- If you are concerned about clearing Academic Probation, learn about academic policies, options, and additional resources to support you at a Save Your Semester Workshop.
- Toward the end of the semester, if you are concerned you may not clear Academic Probation, it is valuable to meet with an L&S College Adviser before RRR week to discuss your options and write a Continue on Probation letter (see below).
How to clear Academic Probation
To clear Academic Probation, a student must earn a minimum 2.0 term (semester) GPA and a 2.0 cumulative UC GPA by the end of the next Fall or Spring semester of enrollment (probationary term). An L&S College Adviser can help you understand the grades you will need to earn if you need to raise your GPA to a 2.0.
During an Academic Probation term, all courses that can be taken for a letter grade must be taken for a letter grade. You are still allowed to enroll in courses that are only offered as Pass/No Pass.
Students must be enrolled full-time in a minimum of 13-units, unless approved for a Reduced Course Load. If you use your Late Change of Class Schedule petition during a probationary term to drop a course and this drop puts you below 13-units, L&S will approve a Reduced Course Load for you. However, if you are on Academic Probation, you may wish to discuss using your Late Change of Class Schedule petition with an L&S College Adviser.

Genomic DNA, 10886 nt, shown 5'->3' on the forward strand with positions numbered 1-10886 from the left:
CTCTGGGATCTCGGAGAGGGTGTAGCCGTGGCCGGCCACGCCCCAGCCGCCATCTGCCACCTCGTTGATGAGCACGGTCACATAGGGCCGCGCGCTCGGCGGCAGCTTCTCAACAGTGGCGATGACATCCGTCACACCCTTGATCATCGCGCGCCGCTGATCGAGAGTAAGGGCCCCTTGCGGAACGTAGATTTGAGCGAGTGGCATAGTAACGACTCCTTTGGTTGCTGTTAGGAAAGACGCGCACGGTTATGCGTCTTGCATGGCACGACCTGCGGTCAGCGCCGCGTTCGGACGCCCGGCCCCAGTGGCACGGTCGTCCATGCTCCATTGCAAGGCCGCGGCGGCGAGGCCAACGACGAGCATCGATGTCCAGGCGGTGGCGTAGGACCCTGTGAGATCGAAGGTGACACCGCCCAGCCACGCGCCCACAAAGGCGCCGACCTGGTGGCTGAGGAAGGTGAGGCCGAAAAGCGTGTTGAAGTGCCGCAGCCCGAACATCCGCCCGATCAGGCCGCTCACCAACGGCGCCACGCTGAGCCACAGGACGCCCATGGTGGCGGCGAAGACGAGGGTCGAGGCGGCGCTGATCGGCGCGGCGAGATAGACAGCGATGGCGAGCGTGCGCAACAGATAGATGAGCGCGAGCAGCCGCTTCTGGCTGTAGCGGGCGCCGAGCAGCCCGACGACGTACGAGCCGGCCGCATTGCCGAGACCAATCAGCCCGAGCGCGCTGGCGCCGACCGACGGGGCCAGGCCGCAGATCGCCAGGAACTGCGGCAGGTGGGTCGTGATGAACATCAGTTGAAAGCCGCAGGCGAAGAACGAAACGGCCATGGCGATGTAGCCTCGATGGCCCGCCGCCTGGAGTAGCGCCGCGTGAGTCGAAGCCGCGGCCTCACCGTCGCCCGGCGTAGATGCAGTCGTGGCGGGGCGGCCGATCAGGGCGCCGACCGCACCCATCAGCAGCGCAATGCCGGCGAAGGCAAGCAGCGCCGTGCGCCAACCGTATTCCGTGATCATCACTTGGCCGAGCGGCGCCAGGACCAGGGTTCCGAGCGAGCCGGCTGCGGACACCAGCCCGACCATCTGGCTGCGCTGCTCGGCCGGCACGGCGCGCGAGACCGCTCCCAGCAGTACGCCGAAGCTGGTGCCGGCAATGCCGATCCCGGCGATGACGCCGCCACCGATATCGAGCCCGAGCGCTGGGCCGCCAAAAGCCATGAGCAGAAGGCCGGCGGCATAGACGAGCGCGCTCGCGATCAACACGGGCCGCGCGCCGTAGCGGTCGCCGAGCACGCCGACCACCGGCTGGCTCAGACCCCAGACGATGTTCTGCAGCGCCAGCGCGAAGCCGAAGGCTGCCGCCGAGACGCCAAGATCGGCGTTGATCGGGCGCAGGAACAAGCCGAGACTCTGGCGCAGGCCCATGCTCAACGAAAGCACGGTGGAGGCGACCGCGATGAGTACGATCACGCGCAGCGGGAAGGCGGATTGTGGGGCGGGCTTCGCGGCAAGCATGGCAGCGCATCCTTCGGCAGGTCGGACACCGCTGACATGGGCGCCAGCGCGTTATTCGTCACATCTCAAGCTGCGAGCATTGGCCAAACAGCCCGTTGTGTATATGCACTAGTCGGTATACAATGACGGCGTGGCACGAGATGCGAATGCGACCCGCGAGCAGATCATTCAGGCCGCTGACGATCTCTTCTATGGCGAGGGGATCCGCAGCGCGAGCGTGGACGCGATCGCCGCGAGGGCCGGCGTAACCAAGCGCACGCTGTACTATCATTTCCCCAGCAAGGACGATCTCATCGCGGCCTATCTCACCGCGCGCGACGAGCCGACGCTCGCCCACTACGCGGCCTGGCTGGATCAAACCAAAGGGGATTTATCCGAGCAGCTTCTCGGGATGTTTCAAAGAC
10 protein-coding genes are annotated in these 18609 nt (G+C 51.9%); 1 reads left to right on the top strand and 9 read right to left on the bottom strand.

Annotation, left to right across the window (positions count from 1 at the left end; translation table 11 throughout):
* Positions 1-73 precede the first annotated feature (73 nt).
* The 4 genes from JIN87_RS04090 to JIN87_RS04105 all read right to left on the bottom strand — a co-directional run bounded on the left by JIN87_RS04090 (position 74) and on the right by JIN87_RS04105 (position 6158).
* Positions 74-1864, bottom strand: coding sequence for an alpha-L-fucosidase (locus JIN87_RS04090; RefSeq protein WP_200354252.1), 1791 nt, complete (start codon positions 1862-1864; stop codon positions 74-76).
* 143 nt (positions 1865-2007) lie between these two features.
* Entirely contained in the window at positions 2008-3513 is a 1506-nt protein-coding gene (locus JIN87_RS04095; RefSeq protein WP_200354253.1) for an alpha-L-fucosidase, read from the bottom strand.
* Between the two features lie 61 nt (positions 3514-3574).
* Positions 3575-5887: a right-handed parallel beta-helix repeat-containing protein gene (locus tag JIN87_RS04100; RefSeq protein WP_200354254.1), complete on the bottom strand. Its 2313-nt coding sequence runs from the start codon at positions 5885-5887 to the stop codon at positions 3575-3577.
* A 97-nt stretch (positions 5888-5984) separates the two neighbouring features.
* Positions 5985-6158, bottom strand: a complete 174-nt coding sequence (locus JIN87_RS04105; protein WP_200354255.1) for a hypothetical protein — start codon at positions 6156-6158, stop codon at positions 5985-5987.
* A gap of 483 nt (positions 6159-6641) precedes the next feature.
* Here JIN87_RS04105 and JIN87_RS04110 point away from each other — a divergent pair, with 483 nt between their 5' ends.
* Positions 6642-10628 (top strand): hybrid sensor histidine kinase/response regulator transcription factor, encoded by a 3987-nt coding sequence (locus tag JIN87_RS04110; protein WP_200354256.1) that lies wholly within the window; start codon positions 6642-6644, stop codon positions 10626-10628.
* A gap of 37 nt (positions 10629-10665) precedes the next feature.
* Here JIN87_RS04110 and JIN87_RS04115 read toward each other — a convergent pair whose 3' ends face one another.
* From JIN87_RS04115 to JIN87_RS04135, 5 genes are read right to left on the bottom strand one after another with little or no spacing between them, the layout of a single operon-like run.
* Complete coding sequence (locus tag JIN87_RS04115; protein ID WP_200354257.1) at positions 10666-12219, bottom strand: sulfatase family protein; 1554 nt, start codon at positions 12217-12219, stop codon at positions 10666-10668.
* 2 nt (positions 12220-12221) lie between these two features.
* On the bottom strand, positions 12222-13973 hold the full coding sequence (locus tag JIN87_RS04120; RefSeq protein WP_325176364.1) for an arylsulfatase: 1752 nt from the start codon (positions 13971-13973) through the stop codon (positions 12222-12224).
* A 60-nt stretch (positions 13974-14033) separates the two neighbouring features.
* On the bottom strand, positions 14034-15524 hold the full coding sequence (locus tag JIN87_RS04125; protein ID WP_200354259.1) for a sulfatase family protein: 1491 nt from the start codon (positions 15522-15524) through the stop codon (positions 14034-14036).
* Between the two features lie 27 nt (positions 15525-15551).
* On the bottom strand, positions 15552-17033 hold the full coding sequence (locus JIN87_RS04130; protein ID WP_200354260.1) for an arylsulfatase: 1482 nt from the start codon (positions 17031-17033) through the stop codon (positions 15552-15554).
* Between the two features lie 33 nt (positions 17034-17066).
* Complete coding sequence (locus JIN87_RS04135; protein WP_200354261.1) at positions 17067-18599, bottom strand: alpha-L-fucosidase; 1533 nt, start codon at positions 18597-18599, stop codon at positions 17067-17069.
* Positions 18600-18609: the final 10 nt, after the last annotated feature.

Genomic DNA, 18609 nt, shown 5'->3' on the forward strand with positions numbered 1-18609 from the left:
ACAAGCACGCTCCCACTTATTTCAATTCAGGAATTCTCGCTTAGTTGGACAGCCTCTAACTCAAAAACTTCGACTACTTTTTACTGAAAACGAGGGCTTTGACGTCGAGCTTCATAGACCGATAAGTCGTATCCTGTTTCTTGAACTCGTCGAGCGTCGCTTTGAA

Continued on Probation (COP) students must consult with an L&S College Adviser before using a Late Change to Class Schedule petition to see if it will violate your COP conditions. See below for more information on Continued on Probation status.
Before semester is over: Concerned about not clearing Academic Probation
If you believe you will not clear Academic Probation
- Meet with an L&S College Adviser. If you are worried that you may not meet the GPA requirements to clear Academic Probation by the end of your probationary term, we encourage you to meet with a L&S College Adviser as soon as possible to discuss the factors impacting your academic progress and any options you may have available to you.
- Submit a “Continue on Probation” letter. Students have the option to write a “Continue on Probation” letter to the Dismissal Review Committee. This is an opportunity for you to provide additional information about why you were unable to clear Academic Probation, actions you have taken to clear Academic Probation, and steps you would take if granted an additional semester to clear Academic Probation. Students on Academic Probation should receive an email near the end of the semester for more information on this. See our Continue on Probation letter page for guidelines and samples.
What happens if I do not clear Academic Probation?
Students who do not clear Academic Probation will be reviewed to determine if they must take a break from UC Berkeley to resolve their academic challenges. This is called being “Subject to Dismissal.” It is important to know that “Dismissal” does not mean that you are “kicked out” of UC Berkeley permanently. The goal of Dismissal is to help students resolve challenges to their academic progress so that they can ultimately return and graduate. If you are subject to dismissal, your academic progress will be reviewed and you will receive one of three decisions:
- You will be dismissed and must meet readmission criteria before enrolling in another regular semester at UC Berkeley. See the Dismissal page for detailed information.